151.          In general, disappearances and extrajudicial executions are preceded by the lack of adequate protection for human rights defenders who report having been victims of persecution and threats. The Commission notes that the lack of adequate protection for defenders who report having been victims of persecution, surveillance, and threats, entails a lack of protection and total defenselessness that fosters attacks on their lives. In many cases, homicidal attacks may even take the lives of several persons who make up an organization, or several leaders of a community, yet the authorities fail to take adequate measures of protection. 


The Commission was informed that on February 14, 2002, attorney María del Carmen Flores, a member of the Fundación Jurídica Colombiana (Corpojurídico), was traveling in a vehicle that was intercepted by six armed men in civilian dress while in the village of Guapá, department of Antioquia, Colombia. These men forced those who were traveling in the vehicle to get out, and then ordered them to get back in, and they ordered that Mrs. Flores stay with them. Mrs. Flores’s remains were found during the afternoon hours. The death of Mrs. Flores Jaimes occurred after a meeting with the victim’s mother, in preparation for the hearing scheduled for the 114th regular session of the IACHR in which matters were to be discussed related to a petition pending before the IACHR.  The Human Rights Defenders Unit of the Executive Secretariat of the IACHR issued a press release publicly repudiating this assassination. In addition, the petitioners informed the IACHR that two brothers of the victim in the individual petition, the attorney for whom was Mrs. Flores, had been assassinated after submitting the petition to the IACHR. On August 6, 2002, the IACHR issued precautionary measures for the family members of the victim of the individual petition, and for the members of Corpojurídico.


152.          The victims of homicides and disappearances are generally those who are most prominent for their work reporting human rights abuses, or for their leadership. In killing them, the assailants seek to make an “example” of the victims, bring a halt to reporting on violations, getting the human rights organizations to leave certain zones, and/or bringing about a drop in the number of complaints presented. 


In October 2003, the IACHR received a request for precautionary measures from two leaders of the Xucuru indigenous people, located in the state of Pernambuco, Brazil. The request adduced that for more than 13 years the members of this indigenous peoples were awaiting the conclusion of the process of demarcating their lands. They reported that during this whole process they have suffered killings and invasions of their lands. They alleged that every time it was announced that the demarcation was to take place, there was an assassination in the community. Following this pattern, in September 1992, José Rodrigues, the son of Paje Zequinha, the spiritual leader of the Xucuru, was assassinated in an ambush attributed to the invaders. In May 1995, with the news that the demarcation of lands was to be carried out, the attorney of the Fundação Nacional do Índio (FUNAI) and an active defender of indigenous rights in the region, Geraldo Rolim, was assassinated. In May 1998, just after the lands were retaken, the Cacique Francisco de Assis Araujo – Cacique Xicao Xucuru, indigenous chief of the Xucuru people known for his struggle for recognition and demarcation of his people’s lands, after having received several death threats and having survived one assassination attempt, was assassinated by three gunshot wounds to the back by a gunman whose identity is unknown to this day. Since then, every time the process of demarcation comes to a standstill, the indigenous once again take their invaded lands, and the conflict worsens. The petitioners report that in 2001, it was reported that the victims’ names appeared in a list of indigenous persons who were to be assassinated, and, in effect, a plan to assassinate them was discovered. In April 2001 the decree for demarcation of the indigenous the lands was issued by the President of the Republic, which led to increased tension in the region, and in August 2001, another indigenous person was assassinated in an ambush – the leader of the Pé de Serra do Oiti indigenous people, Francisco de Assis Santana, Chico Quelé. Because of these incidents, on October 29, 2002, the IACHR granted precautionary measures on behalf of the leaders Zenilda Maria de Araujo and Marcos Luidson de Araujo (Cacique Marquinhos).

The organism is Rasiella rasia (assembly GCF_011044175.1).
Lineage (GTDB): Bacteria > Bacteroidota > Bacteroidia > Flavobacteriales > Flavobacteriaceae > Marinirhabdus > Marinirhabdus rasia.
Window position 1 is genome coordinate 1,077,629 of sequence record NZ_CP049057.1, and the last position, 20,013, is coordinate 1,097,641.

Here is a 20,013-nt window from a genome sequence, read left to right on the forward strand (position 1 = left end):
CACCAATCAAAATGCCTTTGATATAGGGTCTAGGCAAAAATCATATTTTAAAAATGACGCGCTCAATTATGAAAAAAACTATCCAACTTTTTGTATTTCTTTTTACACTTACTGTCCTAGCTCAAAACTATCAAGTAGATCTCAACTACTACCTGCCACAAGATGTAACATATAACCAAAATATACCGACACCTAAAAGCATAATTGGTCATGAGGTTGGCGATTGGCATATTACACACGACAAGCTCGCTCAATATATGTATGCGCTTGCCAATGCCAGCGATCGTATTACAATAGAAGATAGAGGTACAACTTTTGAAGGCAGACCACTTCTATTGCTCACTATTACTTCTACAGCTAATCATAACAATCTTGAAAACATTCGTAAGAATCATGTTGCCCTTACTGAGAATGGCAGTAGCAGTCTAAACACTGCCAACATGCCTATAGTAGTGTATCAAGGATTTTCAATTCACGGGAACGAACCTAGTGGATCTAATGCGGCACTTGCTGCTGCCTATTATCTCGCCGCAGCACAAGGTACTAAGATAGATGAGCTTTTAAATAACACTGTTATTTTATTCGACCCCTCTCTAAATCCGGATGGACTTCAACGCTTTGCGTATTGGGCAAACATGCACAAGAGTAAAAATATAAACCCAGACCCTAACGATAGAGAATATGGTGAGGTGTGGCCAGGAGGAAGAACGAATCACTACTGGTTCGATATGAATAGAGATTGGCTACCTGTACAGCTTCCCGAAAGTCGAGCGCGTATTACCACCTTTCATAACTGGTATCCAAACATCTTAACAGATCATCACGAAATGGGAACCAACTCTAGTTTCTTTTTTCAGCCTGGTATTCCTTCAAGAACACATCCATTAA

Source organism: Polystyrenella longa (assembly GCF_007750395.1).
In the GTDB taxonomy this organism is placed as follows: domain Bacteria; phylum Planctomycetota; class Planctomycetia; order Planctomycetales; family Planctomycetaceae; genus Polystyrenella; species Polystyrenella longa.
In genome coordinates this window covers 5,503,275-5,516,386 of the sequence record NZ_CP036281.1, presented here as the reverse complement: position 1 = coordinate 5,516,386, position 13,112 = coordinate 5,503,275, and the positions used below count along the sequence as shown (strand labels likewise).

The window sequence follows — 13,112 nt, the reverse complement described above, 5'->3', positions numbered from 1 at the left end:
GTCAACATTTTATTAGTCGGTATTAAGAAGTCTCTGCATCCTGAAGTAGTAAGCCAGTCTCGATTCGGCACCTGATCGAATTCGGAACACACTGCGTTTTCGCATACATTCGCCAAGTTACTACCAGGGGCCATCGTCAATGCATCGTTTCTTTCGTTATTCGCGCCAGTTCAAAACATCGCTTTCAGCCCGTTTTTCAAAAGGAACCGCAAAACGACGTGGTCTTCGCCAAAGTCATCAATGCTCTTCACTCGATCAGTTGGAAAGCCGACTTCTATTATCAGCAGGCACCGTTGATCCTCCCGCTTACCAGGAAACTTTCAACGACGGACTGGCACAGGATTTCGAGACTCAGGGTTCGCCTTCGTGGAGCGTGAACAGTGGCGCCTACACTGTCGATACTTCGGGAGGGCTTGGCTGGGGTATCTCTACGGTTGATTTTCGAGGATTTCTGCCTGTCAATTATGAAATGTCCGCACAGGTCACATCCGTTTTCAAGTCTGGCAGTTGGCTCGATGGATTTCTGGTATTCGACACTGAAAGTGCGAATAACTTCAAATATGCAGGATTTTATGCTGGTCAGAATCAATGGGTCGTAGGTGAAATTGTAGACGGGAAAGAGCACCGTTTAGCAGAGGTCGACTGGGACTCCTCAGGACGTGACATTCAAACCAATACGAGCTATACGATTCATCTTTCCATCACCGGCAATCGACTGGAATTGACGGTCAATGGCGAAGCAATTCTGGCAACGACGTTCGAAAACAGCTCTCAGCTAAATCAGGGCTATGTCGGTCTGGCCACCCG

153.          The Commission has also received reports of assassinations of family members or persons closely related to human rights defenders. Those assassinations are directly related to the defenders’ activities. In general, these assassinations follow the patterns of timing, impunity, and lack of prevention as the direct assassinations of human rights defenders.